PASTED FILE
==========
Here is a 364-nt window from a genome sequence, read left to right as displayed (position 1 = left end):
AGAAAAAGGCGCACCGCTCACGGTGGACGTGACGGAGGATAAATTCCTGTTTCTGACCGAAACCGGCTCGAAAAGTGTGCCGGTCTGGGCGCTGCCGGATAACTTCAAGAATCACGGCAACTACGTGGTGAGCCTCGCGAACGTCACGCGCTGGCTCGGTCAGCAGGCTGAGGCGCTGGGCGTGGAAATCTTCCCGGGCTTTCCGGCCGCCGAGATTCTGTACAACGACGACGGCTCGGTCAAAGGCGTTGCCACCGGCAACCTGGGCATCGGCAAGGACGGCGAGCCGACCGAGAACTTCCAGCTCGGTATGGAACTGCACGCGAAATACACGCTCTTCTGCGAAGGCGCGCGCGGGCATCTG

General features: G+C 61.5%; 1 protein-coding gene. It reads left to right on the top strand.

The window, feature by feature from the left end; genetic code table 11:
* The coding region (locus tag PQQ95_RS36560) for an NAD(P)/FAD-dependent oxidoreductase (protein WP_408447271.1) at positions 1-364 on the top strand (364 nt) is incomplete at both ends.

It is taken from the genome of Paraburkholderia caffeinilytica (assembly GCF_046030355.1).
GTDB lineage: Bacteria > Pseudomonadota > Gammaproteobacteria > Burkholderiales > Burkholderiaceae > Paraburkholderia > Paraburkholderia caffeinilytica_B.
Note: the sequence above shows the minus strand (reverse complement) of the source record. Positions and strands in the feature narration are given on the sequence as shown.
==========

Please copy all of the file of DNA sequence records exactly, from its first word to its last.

Here is a 364-nt window from a genome sequence, read left to right as displayed (position 1 = left end):
AGAAAAAGGCGCACCGCTCACGGTGGACGTGACGGAGGATAAATTCCTGTTTCTGACCGAAACCGGCTCGAAAAGTGTGCCGGTCTGGGCGCTGCCGGATAACTTCAAGAATCACGGCAACTACGTGGTGAGCCTCGCGAACGTCACGCGCTGGCTCGGTCAGCAGGCTGAGGCGCTGGGCGTGGAAATCTTCCCGGGCTTTCCGGCCGCCGAGATTCTGTACAACGACGACGGCTCGGTCAAAGGCGTTGCCACCGGCAACCTGGGCATCGGCAAGGACGGCGAGCCGACCGAGAACTTCCAGCTCGGTATGGAACTGCACGCGAAATACACGCTCTTCTGCGAAGGCGCGCGCGGGCATCTG

General features: G+C 61.5%; 1 protein-coding gene. It reads left to right on the top strand.

The window, feature by feature from the left end; genetic code table 11:
* The coding region (locus tag PQQ95_RS36560) for an NAD(P)/FAD-dependent oxidoreductase (protein WP_408447271.1) at positions 1-364 on the top strand (364 nt) is incomplete at both ends.

It is taken from the genome of Paraburkholderia caffeinilytica (assembly GCF_046030355.1).
GTDB lineage: Bacteria > Pseudomonadota > Gammaproteobacteria > Burkholderiales > Burkholderiaceae > Paraburkholderia > Paraburkholderia caffeinilytica_B.
Note: the sequence above shows the minus strand (reverse complement) of the source record. Positions and strands in the feature narration are given on the sequence as shown.